La Plata County will not downgrade its fire restrictions because weather conditions and fire danger have not changed to justify the move, commissioners said on Thursday.
Commissioners unanimously decided to keep Stage 3 fire restrictions in place.
"It feels to me disingenuous to say a week ago we had a crisis ... and a week later we get an inch of rain and magically that threat isn't there anymore," said Commissioner Julie Westendorff. "And I don't think our community believes it."
The commissioners' action stands directly opposite of those taken by the U.S. Forest Service, Bureau of Land Management and the city of Durango, both of which downgraded fire restrictions on their lands and re-opened the forest, trails and other open spaces Thursday.
Since April, Southwest Colorado has been in an extreme drought, prompting the region to enact various levels of fire restrictions in an effort to prevent wildfire.
In June, fire danger reached a critical level as two active wildfires - the 416 and Burro - burned through the San Juan National Forest.
The dire situation led to the Forest Service closing all 1.8 million acres of the San Juan National Forest. The Bureau of Land Management, the city of Durango and La Plata County also followed suit and closed all public lands to recreation.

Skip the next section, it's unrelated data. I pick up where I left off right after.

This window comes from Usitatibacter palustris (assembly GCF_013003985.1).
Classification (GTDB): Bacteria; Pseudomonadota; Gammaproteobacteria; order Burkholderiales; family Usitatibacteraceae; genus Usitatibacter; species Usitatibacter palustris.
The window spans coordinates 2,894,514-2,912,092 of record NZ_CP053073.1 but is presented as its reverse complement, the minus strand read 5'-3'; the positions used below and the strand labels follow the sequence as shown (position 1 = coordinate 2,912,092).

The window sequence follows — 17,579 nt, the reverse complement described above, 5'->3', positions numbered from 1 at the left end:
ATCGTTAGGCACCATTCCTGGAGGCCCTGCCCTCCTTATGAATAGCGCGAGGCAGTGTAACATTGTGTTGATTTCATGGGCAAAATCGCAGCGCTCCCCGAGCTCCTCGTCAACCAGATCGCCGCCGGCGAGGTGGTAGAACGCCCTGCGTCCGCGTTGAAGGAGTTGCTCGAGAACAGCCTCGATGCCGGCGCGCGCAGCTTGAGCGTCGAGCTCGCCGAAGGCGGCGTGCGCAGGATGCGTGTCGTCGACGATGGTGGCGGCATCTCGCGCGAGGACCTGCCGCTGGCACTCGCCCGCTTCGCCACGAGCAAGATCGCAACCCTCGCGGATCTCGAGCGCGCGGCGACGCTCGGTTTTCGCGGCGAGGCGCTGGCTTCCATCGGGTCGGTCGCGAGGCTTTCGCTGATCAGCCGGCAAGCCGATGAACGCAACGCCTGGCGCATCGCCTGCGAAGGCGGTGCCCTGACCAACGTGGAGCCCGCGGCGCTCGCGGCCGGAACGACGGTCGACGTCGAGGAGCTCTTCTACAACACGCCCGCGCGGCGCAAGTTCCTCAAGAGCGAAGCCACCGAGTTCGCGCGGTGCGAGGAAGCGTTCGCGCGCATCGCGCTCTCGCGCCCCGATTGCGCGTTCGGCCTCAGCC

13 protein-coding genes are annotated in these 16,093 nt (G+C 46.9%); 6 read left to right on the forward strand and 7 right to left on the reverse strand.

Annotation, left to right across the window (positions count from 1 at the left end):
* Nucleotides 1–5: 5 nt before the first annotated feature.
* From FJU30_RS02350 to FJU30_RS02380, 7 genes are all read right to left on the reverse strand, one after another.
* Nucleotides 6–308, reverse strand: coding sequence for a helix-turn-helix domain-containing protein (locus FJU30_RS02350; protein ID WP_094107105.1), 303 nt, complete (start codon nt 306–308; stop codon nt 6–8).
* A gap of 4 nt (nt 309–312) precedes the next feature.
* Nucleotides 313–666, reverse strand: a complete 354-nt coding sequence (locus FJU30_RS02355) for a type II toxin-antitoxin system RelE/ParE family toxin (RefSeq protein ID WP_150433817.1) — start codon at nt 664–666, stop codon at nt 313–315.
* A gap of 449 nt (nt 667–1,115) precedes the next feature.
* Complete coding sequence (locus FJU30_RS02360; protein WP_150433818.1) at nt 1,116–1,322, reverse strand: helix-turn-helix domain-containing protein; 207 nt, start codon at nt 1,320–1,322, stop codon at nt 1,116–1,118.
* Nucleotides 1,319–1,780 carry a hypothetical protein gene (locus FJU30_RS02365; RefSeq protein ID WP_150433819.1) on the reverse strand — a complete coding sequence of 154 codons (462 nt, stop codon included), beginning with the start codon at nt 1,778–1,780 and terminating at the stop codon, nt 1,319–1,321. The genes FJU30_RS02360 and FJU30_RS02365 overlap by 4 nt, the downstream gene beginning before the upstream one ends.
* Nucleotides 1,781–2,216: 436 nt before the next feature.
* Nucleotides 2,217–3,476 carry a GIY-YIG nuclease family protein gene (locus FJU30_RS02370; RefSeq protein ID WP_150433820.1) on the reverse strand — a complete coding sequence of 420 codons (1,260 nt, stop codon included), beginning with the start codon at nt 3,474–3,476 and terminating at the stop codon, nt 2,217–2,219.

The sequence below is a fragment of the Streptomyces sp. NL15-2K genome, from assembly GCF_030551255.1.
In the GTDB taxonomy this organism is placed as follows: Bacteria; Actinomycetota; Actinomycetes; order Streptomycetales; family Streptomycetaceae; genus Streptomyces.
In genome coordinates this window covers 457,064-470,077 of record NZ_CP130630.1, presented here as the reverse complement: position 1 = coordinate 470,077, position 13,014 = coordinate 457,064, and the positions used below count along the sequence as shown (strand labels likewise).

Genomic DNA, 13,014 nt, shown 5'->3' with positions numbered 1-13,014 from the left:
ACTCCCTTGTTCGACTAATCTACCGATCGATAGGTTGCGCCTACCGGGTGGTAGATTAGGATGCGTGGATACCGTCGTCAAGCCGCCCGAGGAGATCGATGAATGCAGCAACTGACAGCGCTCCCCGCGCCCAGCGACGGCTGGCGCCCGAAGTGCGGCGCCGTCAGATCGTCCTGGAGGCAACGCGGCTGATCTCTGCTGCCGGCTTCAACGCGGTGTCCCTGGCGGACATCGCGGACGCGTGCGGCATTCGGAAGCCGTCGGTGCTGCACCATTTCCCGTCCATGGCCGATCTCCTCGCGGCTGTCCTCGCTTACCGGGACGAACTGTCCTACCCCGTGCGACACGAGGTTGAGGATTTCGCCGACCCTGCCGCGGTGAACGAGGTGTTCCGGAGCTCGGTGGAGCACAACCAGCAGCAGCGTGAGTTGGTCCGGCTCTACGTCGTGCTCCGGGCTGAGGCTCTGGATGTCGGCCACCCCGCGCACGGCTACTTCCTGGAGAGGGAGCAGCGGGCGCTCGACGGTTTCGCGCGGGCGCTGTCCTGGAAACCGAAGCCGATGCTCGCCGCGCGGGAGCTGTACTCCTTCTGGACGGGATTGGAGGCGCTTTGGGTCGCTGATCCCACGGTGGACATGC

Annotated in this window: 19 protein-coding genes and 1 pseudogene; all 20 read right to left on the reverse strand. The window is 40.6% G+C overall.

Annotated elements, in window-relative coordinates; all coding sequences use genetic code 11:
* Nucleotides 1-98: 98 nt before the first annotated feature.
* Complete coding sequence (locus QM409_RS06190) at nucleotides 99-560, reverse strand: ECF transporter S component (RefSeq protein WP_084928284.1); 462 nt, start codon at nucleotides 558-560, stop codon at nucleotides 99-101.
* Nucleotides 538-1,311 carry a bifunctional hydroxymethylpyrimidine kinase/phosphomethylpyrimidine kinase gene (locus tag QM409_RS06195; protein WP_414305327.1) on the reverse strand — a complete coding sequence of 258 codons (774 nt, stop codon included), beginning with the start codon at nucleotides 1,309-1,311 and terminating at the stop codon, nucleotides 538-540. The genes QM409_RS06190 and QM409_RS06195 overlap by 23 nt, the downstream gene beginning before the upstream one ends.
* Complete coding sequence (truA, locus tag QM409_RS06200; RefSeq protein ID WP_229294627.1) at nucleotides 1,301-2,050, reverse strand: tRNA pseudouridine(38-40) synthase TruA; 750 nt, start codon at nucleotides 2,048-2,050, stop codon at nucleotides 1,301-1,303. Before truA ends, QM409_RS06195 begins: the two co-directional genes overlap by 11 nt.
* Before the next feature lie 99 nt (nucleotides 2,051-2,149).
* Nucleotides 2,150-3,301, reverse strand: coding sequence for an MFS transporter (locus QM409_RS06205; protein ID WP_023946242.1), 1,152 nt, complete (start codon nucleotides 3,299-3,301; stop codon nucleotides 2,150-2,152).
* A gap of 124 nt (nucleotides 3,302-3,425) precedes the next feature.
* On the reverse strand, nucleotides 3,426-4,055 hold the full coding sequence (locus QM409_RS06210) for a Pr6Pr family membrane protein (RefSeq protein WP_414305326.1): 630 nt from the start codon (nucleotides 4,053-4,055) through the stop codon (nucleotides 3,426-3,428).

The closure was part of enacting Stage 3 fire restrictions, the highest level of restrictions.
The Forest Service, BLM and city said weather this week has tempered fire activity. These agencies also say more resources to fight new fires are now available.
Southwest Colorado received .5 inches to 1.5 inches of rain this past weekend, enough to slow down the active fires but not put them out.
Fire experts for the 416 Fire, however, said by this weekend, all benefits of the rain will be gone and the area will return to high, critical fire danger. The National Weather Service issued a red flag warning for Friday.
"I'm having a really hard time believing the facts that lead to a potential fire getting out of control have changed significantly enough to send a message to the community that it's not as bad today as it was last week," Westendorff said.